Large Hadron Collider Detects Evidence of a Rare Higgs Boson Process: God Particle Decaying Into a Pair of Muons
The Compact Muon Solenoid (CMS) is a general-purpose detector at the Large Hadron Collider (LHC). It has a broad physics programme ranging from studying the Standard Model (including the Higgs boson) to searching for extra dimensions and particles that could make up dark matter. The CMS detector is built around a huge solenoid magnet. This takes the form of a cylindrical coil of superconducting cable that generates a field of 4 tesla, about 100,000 times the magnetic field of the Earth. The field is confined by a steel “yoke” that forms the bulk of the detector’s 14,000-tonne weight.
The ATLAS and CMS collaborations at the Large Hadron Collider have seen evidence of a new type of decay not yet observed: the Higgs boson decaying into a pair of muons.
US CMS — the United States contingent of the global CMS collaboration — played a crucial role in this result, contributing to the excellent performance of CMS detector. US CMS members have been instrumental in the design, construction and upgrades of detector components that capture the particle tracks and help filter potential signals from the background noise: the tracker detector, the muon detectors, the muon trigger system and the computing system. They continue to lead the successful maintenance and operations of these systems.
“US CMS is very proud to acknowledge the significant impact made by its members in deploying innovative analysis techniques, including cutting-edge AI methods, which were critical in establishing the evidence for Higgs boson decays into a muon and antimuon pair,” said Brown University physicist Meenakshi Narain, chair of the US CMS collaboration. “This is a rare process, and finding evidence for it is a vital step toward understanding the Higgs particle and the Standard Model.”
CMS is an international collaboration with members from 238 institutes across 55 countries. US CMS, hosted by the U.S. Department of Energy’s Fermi National Accelerator Laboratory, makes up about a third of the CMS collaboration.
“The achievement, reached significantly ahead of what was expected, relies on the excellent performance of our detector, on the large data set provided by LHC and on advanced analysis techniques,” said Roberto Carlin, spokesperson for the CMS experimental collaboration.
The ATLAS and CMS experiments at CERN have announced new results that show that the Higgs boson decays into two muons. The muon is a heavier copy of the electron, one of the elementary particles that constitute the matter content of the universe. While electrons are classified as a first-generation particle, muons belong to the second generation. The physics process of the Higgs boson decaying into muons is a rare phenomenon as only about one Higgs boson in 5,000 decays into muons. These new results have pivotal importance for fundamental physics because they indicate for the first time that the Higgs boson interacts with second-generation elementary particles.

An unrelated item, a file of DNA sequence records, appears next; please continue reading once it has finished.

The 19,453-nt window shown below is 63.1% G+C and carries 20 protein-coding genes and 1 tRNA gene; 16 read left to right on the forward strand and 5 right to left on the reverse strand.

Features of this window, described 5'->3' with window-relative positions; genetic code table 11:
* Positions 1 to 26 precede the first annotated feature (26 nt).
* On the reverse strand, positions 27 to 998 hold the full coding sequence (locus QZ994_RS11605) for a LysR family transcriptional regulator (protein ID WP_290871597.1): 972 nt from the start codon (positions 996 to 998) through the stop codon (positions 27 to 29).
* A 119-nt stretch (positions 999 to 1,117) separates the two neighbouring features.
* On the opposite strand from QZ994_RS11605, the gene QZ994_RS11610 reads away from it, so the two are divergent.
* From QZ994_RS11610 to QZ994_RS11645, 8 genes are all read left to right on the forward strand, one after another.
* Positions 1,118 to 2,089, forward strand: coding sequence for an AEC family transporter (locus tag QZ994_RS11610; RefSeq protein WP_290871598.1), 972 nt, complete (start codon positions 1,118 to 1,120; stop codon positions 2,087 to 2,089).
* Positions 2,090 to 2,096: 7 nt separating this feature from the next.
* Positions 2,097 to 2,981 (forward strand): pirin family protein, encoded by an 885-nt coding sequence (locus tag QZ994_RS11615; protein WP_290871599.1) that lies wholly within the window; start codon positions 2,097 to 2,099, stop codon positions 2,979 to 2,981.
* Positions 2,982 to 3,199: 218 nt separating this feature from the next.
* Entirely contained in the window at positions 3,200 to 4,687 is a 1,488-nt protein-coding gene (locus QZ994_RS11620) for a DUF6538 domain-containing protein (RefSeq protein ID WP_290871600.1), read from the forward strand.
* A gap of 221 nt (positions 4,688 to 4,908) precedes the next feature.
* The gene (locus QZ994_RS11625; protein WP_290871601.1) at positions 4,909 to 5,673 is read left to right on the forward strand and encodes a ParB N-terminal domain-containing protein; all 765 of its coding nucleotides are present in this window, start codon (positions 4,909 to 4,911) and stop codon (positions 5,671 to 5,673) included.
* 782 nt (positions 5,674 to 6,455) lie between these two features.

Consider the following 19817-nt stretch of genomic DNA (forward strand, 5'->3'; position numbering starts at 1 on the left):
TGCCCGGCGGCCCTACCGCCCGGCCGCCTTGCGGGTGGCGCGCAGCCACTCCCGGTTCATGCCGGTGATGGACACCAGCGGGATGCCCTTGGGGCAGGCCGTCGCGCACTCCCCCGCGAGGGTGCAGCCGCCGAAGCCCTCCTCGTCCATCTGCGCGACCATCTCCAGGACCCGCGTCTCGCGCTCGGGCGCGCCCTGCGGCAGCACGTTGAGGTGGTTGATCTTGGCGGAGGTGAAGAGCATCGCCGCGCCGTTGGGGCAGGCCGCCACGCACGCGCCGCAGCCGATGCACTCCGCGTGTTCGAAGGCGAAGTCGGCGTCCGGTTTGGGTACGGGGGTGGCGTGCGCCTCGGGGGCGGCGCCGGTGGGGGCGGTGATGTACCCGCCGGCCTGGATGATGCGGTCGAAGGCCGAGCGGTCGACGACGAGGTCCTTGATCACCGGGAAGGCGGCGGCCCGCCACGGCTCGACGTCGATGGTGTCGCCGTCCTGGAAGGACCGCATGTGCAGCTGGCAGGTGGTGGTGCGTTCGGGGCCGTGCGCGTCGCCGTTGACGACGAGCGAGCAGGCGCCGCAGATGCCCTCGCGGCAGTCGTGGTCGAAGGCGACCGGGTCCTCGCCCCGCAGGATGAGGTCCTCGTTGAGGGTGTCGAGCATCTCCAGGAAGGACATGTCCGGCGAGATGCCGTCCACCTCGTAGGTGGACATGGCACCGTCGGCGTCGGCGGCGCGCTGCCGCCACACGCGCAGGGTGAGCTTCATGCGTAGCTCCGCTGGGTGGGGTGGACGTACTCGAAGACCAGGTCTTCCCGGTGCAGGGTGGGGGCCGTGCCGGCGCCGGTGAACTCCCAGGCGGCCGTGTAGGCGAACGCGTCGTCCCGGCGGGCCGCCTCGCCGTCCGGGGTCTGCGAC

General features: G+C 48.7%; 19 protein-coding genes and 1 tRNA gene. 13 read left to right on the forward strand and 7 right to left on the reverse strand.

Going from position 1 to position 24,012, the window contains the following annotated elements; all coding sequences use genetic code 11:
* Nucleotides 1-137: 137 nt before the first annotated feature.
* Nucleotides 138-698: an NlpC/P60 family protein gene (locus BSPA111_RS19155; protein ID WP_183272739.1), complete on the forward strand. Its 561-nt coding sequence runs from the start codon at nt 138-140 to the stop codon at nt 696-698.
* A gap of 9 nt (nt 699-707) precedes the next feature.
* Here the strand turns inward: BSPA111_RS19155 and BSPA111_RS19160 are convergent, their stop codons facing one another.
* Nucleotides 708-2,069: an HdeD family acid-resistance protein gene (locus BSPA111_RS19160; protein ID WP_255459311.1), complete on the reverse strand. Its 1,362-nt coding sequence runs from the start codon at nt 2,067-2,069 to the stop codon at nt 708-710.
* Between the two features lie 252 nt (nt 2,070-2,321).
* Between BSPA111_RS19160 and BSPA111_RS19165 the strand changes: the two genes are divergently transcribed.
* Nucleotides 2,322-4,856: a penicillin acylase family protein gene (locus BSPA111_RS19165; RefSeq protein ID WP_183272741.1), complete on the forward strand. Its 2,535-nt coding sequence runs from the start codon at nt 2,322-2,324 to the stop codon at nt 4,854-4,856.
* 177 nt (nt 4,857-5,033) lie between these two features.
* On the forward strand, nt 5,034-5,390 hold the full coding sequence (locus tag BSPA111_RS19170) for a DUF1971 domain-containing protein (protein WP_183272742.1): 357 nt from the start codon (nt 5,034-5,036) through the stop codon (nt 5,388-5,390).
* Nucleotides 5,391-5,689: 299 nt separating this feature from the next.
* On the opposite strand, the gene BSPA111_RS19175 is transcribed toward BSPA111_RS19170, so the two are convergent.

Physicists at CERN have been studying the Higgs boson since its discovery in 2012 to probe the properties of this very special particle. The Higgs boson, produced from proton collisions at the Large Hadron Collider, disintegrates – referred to as decay – almost instantaneously into other particles. One of the main methods of studying the Higgs boson’s properties is by analyzing how it decays into the various fundamental particles and the rate of disintegration.
CMS achieved evidence of this decay with 3 sigma, which means that the chance of seeing the Higgs boson decaying into a muon pair from statistical fluctuation is less than one in 700. ATLAS’ two sigma result means the chances are one in 40. The combination of both results would increase the significance well above 3 sigma and provides strong evidence for the Higgs boson decay to two muons.
“CMS is proud to have achieved this sensitivity to the decay of Higgs bosons to muons and to show first experimental evidence for this process. The Higgs boson seems to interact also with second-generation particles in agreement with the prediction of the Standard Model, a result that will be further refined with the data we expect to collect in the next run,” says Roberto Carlin, spokesperson for the CMS experiment.
The Higgs boson is the quantum manifestation of the Higgs field, which gives mass to elementary particles it interacts with, via the Brout-Englert-Higgs mechanism. By measuring the rate at which the Higgs boson decays into different particles, physicists can infer the strength of their interaction with the Higgs field: the higher the rate of decay into a given particle, the stronger its interaction with the field. So far, the ATLAS and CMS experiments have observed the Higgs boson decays into different types of bosons such as W and Z, and heavier fermions such as tau leptons. The interaction with the heaviest quarks, the top and bottom, was measured in 2018. Muons are much lighter in comparison, and their interaction with the Higgs field is weaker. Interactions between the Higgs boson and muons had, therefore, not been seen at the LHC.